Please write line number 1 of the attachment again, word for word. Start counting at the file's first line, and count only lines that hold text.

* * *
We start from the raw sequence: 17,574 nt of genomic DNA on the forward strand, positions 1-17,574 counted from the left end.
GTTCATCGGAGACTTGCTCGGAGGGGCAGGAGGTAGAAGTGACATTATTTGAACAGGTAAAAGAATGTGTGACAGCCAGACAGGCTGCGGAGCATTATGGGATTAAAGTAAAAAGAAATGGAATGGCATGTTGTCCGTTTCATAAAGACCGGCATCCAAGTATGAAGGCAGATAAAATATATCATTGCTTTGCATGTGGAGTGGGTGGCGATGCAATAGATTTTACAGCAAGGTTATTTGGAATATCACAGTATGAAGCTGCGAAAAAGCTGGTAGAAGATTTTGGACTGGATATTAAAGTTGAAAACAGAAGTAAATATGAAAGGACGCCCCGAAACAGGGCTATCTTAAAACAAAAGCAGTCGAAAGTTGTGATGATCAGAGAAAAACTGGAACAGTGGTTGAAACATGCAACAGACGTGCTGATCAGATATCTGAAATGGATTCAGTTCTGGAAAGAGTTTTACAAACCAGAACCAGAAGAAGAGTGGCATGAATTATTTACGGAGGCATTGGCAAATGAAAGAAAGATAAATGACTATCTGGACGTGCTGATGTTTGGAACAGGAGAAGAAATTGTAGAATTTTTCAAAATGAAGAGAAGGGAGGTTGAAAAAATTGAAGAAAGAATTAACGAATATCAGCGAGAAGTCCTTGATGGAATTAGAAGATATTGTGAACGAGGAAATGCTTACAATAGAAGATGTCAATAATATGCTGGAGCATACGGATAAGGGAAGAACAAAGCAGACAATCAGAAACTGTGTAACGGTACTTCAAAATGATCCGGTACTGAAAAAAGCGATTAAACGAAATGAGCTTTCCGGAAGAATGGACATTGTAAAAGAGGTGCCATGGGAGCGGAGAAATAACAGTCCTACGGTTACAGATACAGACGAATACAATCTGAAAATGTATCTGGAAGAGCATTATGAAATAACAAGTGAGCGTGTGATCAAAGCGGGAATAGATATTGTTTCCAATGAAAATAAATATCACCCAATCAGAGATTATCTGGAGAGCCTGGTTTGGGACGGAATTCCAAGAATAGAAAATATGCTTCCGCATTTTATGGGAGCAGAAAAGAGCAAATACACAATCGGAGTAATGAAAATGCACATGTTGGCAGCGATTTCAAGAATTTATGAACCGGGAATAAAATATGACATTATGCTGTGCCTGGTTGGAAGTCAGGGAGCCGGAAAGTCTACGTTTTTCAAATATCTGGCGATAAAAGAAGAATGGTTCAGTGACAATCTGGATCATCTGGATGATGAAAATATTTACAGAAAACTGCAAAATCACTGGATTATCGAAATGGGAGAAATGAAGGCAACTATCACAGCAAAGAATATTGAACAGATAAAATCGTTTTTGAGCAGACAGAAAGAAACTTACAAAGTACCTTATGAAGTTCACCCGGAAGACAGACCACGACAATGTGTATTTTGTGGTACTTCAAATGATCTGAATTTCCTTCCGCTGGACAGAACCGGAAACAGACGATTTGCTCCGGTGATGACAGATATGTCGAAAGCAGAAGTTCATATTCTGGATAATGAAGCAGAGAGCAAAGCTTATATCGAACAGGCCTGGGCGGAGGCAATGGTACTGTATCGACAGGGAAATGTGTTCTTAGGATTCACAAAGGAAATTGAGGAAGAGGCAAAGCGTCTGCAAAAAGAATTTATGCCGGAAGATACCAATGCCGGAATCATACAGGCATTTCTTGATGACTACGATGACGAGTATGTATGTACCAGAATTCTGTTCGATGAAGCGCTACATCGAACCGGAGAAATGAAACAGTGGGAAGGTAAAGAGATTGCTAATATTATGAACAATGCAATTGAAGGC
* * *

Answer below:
We start from the raw sequence: 17,574 nt of genomic DNA on the forward strand, positions 1-17,574 counted from the left end.